Tuesday, July 11


St. Hope of Rome, Virgin and Martyr. Matthew Alderman, Ink on vellum, June 2006.

Just a brief update answering the question of what Matt's been up to, besides playing at La vie boheme and enjoying the pleasures of urban living--I've been drawing! Here's a sample of my latest work, a small ink drawing intended as a slightly late birthday gift for friend and fellow Catholic nerd domer The Sober Sophomore, depicting the virgin martyr St. Hope. Doing art as a gift is always a pleasure as, for one thing, it forces me to finish something, and it also means you have to create something significant both to yourself and also capable of being shared. It takes you out of yourself in a small degree, something intensely important for a Christian artist. Most of my best drawings I've done as gifts for friends.

I've shown her in the robes of a Byzantine empress, referring to the popularity of the cultus of her mother St. Sophia's namesake, Holy Wisdom, in Constantinople. The polyglot macronic inscription Agia Spes is inspired by similar examples at San Clemente in Rome (Agios Paulus, for instance) and also highlights this east-west connection. Her symbol, the anchor, is shown in her right hand, alongside the pot of steaming pitch used in her gruesome and unnecessarily complex martyrdom. Other symbols of hope, such as the sparrow, a combined anchor-and-Chrismon insignia, and the inscription Spera in Deo from the Tridentine liturgy, are evident throughout the composition, as well. The style of the drawing is equal parts inspired by Byzantine iconography, fifteenth- and sixteenth-century German woodcut art, and art nouveau, as well as my continuing interest in incorporating figures into architectural framing elements such as the shrine-like niche in which the saint stands.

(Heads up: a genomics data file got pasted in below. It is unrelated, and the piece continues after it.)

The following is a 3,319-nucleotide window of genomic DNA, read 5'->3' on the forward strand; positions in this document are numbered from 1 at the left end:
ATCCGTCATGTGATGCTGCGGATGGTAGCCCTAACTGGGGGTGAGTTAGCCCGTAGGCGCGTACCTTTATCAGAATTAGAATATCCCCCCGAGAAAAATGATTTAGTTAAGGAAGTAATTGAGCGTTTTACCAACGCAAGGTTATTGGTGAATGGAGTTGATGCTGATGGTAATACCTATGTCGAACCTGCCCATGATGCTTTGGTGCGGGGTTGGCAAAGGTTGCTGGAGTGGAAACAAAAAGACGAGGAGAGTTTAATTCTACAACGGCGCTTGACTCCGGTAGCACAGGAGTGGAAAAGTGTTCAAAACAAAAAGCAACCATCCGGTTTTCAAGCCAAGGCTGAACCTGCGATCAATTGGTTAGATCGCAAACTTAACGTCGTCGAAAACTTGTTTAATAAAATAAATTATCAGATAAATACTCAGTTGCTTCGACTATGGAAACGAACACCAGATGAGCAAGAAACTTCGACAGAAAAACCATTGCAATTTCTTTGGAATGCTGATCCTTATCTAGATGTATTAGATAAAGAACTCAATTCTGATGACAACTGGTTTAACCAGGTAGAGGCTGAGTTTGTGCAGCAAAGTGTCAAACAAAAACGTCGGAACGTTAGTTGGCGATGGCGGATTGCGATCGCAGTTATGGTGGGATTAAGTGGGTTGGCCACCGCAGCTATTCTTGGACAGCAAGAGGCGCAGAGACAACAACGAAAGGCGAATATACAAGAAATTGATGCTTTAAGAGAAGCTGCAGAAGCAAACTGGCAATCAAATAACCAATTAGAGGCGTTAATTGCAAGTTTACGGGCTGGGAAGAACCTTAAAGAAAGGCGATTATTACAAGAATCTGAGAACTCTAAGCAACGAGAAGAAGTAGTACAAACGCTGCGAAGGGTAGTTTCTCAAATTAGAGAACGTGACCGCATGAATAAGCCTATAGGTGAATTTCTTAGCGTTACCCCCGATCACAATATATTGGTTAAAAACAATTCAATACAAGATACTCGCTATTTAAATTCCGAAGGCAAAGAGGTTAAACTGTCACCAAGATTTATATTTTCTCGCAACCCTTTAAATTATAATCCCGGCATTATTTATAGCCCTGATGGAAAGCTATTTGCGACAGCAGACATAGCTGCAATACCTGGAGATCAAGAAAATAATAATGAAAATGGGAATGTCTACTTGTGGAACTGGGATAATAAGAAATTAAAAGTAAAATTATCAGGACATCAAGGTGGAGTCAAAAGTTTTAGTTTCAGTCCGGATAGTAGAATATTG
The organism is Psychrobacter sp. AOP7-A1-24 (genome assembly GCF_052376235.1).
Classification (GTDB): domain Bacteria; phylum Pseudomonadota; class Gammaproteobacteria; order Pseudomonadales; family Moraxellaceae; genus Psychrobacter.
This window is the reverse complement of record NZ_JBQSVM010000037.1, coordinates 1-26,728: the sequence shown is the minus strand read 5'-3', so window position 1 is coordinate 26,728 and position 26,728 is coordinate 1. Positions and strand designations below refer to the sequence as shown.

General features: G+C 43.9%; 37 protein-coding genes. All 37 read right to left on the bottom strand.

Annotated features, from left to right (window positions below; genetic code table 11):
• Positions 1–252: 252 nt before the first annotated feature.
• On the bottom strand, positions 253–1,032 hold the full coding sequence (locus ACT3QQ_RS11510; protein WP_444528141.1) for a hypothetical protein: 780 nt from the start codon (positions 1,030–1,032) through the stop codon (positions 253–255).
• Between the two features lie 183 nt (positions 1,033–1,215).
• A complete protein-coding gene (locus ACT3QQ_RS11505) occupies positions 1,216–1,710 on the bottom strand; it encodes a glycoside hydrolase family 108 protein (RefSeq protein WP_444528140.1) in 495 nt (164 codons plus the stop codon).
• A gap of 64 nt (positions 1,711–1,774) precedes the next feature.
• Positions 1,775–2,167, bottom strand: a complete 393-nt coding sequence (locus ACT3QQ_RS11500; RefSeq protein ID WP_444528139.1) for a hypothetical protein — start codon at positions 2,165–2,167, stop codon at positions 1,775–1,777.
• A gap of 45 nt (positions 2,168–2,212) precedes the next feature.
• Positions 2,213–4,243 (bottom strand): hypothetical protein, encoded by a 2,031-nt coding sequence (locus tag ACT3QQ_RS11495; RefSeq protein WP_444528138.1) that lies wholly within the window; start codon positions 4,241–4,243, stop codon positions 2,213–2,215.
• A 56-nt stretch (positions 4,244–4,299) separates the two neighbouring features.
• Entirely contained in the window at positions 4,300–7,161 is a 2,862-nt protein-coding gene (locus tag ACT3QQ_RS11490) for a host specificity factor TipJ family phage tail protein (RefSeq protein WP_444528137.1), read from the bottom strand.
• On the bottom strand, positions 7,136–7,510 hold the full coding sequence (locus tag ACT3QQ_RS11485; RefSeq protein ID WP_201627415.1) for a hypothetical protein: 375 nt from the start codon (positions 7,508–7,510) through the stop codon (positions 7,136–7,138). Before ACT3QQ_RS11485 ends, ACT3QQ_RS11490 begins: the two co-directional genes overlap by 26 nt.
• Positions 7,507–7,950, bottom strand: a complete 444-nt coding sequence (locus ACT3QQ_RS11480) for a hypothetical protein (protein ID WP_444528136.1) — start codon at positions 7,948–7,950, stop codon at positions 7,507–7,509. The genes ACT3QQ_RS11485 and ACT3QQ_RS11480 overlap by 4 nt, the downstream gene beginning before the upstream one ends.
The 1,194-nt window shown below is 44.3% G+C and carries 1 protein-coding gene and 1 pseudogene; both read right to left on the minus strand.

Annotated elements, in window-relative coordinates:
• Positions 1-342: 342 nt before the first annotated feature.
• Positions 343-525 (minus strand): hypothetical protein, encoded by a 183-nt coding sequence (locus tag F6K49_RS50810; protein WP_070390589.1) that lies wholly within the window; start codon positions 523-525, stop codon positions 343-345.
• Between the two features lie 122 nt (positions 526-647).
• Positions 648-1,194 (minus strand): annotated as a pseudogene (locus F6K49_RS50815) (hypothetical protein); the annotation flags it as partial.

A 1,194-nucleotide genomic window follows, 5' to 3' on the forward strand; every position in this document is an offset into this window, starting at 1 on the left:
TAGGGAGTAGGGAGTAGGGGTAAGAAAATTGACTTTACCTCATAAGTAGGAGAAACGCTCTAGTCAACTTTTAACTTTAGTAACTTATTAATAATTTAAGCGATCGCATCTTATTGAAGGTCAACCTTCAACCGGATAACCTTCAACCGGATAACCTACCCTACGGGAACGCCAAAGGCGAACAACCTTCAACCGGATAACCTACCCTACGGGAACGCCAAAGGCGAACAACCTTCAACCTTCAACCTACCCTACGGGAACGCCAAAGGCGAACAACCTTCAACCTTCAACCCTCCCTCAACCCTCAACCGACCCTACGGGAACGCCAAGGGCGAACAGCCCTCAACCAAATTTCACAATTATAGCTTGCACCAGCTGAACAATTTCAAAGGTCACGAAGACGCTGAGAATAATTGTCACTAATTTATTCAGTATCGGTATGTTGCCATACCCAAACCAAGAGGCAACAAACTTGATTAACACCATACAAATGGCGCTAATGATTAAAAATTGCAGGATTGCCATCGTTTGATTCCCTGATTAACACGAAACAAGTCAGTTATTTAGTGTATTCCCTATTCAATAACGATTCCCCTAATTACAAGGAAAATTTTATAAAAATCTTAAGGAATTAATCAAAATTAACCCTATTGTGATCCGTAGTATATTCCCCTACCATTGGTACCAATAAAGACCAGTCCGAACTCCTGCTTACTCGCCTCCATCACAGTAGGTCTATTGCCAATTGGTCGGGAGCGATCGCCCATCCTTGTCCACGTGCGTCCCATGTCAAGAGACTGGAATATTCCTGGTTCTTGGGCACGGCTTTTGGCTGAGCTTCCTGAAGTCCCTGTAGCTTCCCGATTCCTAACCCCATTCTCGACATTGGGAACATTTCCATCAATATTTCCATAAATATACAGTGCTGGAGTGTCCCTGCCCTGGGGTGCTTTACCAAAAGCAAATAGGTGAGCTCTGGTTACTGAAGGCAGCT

Watch this space for better photographs of this particular piece of work, as well as a number of ink drawings as they get finished, including a drawing of St. Gregory flanked by his parents intended as a gift for my mom and dad; as well as my first detailed half-length portrait--commissioned by my fellow New Yorker, journalist Dawn Eden--both of which promise to be exciting new challenges.

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